Thursday, October 27, 2005

Street signs (2)

I already mentionned the history of Paris street signs in this post in June but I never came accross (or did not pay attention to) this... Like I explained in June, it's only after 1728 that it became compulsory for the owners of the first and the last houses of each street to engrave the street name. Later, in 1806 Napoleon passed a law saying that the names should not be engraved any longer but painted and in 1847 the city authorities turned to a enamel! On this photo you can still see both.


  1. The street name "rue de Bievre" comes from the river name "la Bievre". The Bievre river still flows across Paris, but don't look for it.. It is now covered up, just like a regular sewer. It has been used for centuries for various industries until it became too polluted.


  2. Please note that the engraved name is written in "Vieux François", "BIEURE", nowadays "BIÈVRE". Until I don't know exactly when, the letters "U" and "V" that follow each other in the alphabet were commonly merged in French.
    One additional point: former French President François MITTERAND had his personal apartment located 22 rue de Bièvre. His widow Danièle presumably still lives there (but I am not too sure she does. Maybe she had to sell it, along with many other belongings, in order to discharge her son's [Jean-Christophe] countless debts).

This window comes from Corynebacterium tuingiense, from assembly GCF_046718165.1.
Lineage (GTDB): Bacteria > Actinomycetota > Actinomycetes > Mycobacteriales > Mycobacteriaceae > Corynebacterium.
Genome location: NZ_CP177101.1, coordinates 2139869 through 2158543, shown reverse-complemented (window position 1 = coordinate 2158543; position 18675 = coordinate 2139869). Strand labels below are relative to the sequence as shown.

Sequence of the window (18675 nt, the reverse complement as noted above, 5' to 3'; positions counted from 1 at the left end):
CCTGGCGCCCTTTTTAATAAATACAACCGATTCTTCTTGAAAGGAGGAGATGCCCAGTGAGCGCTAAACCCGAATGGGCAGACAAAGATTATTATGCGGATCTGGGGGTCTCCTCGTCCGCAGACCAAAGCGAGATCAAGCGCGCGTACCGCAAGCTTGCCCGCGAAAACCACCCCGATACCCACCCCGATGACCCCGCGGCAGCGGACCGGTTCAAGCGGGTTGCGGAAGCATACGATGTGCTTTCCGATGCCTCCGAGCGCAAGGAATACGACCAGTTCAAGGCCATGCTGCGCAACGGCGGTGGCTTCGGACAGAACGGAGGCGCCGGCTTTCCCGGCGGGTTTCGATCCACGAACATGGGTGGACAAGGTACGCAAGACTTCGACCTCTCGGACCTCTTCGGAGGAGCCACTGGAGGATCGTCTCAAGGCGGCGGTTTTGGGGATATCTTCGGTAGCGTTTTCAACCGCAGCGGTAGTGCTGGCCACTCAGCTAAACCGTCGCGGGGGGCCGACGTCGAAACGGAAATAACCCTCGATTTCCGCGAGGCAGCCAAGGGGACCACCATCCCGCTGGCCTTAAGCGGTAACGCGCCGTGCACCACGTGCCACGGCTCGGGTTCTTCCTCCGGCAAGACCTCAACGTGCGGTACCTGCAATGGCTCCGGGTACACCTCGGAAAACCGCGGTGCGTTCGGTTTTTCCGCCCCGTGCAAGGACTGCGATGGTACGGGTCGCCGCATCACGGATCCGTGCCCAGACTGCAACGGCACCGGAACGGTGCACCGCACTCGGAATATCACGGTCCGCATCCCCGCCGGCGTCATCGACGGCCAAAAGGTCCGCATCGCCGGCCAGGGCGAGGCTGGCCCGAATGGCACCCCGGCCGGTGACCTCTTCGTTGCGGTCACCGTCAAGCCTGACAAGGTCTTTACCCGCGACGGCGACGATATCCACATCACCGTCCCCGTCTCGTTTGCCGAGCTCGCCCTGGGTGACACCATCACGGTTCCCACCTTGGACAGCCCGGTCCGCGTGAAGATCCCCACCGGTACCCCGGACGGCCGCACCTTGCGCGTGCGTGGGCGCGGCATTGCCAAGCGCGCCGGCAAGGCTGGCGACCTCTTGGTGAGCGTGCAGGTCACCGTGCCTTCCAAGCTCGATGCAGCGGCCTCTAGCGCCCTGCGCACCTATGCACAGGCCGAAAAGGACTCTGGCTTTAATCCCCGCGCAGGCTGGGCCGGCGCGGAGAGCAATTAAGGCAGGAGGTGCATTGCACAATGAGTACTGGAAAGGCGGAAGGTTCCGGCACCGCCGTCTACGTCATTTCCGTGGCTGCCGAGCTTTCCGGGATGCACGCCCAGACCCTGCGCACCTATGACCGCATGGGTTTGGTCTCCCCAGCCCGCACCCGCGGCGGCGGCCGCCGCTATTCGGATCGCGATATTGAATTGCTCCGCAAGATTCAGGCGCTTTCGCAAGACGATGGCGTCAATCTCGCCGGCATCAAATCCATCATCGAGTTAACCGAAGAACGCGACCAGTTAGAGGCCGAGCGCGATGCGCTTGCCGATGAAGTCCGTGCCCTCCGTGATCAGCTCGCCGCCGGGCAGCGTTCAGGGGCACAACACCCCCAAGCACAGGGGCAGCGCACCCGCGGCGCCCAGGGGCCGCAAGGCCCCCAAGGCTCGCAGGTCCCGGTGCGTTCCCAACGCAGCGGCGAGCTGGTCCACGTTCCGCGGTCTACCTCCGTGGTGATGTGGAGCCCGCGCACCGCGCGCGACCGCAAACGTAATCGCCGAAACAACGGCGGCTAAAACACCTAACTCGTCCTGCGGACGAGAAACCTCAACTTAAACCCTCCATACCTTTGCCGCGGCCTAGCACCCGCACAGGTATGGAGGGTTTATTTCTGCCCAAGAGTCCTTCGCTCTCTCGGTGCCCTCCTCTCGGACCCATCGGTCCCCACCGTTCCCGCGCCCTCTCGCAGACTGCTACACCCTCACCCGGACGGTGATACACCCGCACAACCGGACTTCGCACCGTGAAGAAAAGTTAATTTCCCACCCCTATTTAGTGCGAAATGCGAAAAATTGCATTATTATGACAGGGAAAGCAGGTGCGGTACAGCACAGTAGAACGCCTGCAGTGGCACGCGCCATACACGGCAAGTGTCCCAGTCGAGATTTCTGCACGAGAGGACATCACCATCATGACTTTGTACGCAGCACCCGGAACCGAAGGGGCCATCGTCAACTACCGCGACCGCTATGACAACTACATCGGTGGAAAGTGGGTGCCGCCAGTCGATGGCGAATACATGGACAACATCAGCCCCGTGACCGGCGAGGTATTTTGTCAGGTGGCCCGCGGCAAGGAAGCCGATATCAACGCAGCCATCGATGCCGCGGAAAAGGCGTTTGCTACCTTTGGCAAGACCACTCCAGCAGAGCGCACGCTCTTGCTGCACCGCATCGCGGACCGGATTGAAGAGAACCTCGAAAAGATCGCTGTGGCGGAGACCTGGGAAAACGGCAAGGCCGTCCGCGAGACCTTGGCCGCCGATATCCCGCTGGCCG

3. Wow, FX, what an erudite you are! (not that I ever had any doubts about that.) First, les fontaines Wallace, now the "historiette" of Mitterand-rue de Bièvre connection.

    Joris-Karl Huysmans, the late 19th century novelist and art critic on whom I wrote my doctoral dissertation, wrote a very nice essay on La Bièvre, whose disappearance he saw as a sign of the evil nature of the "modernization" of Paris.

  4. Actually Fix, you're right, that is the street where President Mitterand used to live (even while he was in charge). His widow still lives there as this photo shows it. I suppose DM stands for...

  5. Eric, the above link does not work. can you fix it? Thanks.

  6. This is my first time to this site and this photo reminded me of a street near the hostel I stayed at in 2000.
    Behind the Hotel de Ville is the Rue de l'Hotel de Ville (sorry, not sure how to make accents!). At No. 89 the old street name is engraved in a similar manner to the one pictured. The original name, Rue de la Mortellerie (named after the medieval masons who lived there ("mortelliers"), was changed in 1832 after a cholera epidemic killed 19,000 people in 90 days. Apparently the residents did not want a name that contained the word mort!

    My source for this information is Frommer's Memorable Walks in Paris